Advertisement ran from January 13 to 25, 1851.  Daguerreotyping—Maguire’s old stand, No. 6 Camp street.—The subscriber, having leased this well known and celebrated establishment, and secured the services of Dr. W. H. Harrington, partner of J. Maguire for the last four years, will continue the business at No. 6 Camp street; where he is prepared to furnish Likenesses, of all sizes, equal to any in the United States.  From long experience and strict attention, he trusts fully to sustain the reputation of this long established Gallery.

Gallery, No. 28 Camp street, will at all times be open for the reception of visitors and stock dealers.  T. J. Dobyns.

Dr. Harrington avails himself of this opportunity to return his thanks to his friends and the public for the liberal patronage heretofore received, and respectfully solicits a continuance of the same, at the above Gallery.

William H. Harrington is recorded in other photographic directories.  Craig’s Daguerreian Registry identifies him as William C. Harrington.

William Guay

1855                1 Camp Street, corner of Canal, New Orleans, Louisiana.                                1855                Rooms over Messrs. Badeaux & Bruff, Corner of Main & Focus Streets,                                             Thibodaux, Louisiana.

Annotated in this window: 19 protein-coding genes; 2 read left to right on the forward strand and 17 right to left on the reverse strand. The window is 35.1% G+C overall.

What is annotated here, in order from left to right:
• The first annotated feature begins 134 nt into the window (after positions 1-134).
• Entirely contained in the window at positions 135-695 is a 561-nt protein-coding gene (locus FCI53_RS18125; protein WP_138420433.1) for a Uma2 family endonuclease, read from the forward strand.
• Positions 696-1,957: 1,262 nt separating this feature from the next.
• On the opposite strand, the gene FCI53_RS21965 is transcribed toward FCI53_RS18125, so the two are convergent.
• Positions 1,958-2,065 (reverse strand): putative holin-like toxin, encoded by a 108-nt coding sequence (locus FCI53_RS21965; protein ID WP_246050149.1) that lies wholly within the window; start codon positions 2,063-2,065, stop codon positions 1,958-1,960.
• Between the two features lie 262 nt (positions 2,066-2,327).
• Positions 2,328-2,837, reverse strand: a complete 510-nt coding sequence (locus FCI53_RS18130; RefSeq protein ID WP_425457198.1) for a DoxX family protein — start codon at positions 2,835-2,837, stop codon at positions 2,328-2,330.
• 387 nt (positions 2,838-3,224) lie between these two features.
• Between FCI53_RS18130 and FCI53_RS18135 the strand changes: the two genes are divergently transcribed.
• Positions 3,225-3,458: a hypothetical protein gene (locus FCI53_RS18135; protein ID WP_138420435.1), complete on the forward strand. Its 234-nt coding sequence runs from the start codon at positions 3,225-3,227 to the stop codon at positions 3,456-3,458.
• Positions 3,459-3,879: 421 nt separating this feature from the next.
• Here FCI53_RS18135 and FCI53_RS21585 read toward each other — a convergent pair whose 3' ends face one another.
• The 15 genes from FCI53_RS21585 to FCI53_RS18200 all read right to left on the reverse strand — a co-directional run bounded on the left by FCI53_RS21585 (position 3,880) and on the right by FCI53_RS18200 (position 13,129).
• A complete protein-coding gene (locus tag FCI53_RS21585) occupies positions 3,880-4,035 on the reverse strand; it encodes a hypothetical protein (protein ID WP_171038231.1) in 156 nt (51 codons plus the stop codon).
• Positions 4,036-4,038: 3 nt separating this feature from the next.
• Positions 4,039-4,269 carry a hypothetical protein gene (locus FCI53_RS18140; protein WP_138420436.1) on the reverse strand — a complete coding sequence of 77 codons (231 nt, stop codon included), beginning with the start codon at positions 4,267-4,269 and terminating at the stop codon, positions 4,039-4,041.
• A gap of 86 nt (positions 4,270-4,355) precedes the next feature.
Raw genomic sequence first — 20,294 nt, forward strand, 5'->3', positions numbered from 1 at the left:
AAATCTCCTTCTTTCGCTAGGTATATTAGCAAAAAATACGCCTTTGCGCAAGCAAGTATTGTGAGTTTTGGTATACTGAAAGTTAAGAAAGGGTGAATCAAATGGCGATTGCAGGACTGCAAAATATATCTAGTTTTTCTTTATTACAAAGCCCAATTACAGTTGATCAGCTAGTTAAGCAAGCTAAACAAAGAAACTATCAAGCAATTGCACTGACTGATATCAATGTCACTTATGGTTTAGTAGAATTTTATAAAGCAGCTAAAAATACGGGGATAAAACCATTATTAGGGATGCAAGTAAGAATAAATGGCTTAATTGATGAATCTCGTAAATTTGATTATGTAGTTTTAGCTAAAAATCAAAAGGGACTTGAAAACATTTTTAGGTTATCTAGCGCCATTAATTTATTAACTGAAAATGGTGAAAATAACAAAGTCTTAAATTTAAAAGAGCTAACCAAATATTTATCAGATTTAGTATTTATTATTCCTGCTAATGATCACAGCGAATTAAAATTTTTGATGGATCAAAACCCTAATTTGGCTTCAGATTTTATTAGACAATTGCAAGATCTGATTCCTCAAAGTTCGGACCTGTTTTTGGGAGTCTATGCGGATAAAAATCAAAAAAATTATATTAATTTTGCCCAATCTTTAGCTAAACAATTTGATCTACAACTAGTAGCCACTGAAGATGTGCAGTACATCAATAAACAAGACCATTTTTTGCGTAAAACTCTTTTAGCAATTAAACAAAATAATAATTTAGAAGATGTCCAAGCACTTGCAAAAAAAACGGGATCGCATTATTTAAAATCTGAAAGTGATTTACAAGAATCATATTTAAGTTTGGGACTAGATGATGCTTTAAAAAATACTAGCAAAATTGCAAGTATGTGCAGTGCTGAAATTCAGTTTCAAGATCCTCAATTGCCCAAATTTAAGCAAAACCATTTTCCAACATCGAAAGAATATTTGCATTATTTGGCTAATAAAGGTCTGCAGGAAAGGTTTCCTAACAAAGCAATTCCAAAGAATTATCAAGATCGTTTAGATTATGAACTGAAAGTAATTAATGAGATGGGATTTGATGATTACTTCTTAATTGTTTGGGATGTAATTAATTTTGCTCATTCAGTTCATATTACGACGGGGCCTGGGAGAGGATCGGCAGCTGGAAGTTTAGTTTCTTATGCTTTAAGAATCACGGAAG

William Guay was recorded in two announcements and three advertisements in the Thibodaux Minerva (Thibodaux, Louisiana).  The first announcement appeared on July 28, 1855.  Photography.—Mr. Guay, from the well known Daguerrean Gallery of Moissenet & Law, New Orleans, has taken rooms for a short time over the store of Messrs. Badeaux & Bruff, corner of Main & Focus streets.  Mr. G. is the only photographic artist that has ever visited our town, and we can recommend him as one thoroughly versed in his branch of the Daguerrian art.  See his card in another column.

The first advertisement ran from July 28 to August 11, 1855.  Moissenet & Law’s Daguerrean & Photographic Gallery, No. 1 Camp street, corner of Canal, New Orleans.  Mr. Guay, from the above Gallery, has the honor of announcing to the citizens of Thibodaux and vicinity that he has opened his rooms at the corner of Main and Focus streets, over the store of Messrs. Badeaux & Bruff, (recently Sancan’s Daguerrean Gallery,) where he is now prepared to execute Portraits by the Daguerreotype and Photographic process, in a style of superior excellence that cannot fail to please his patrons.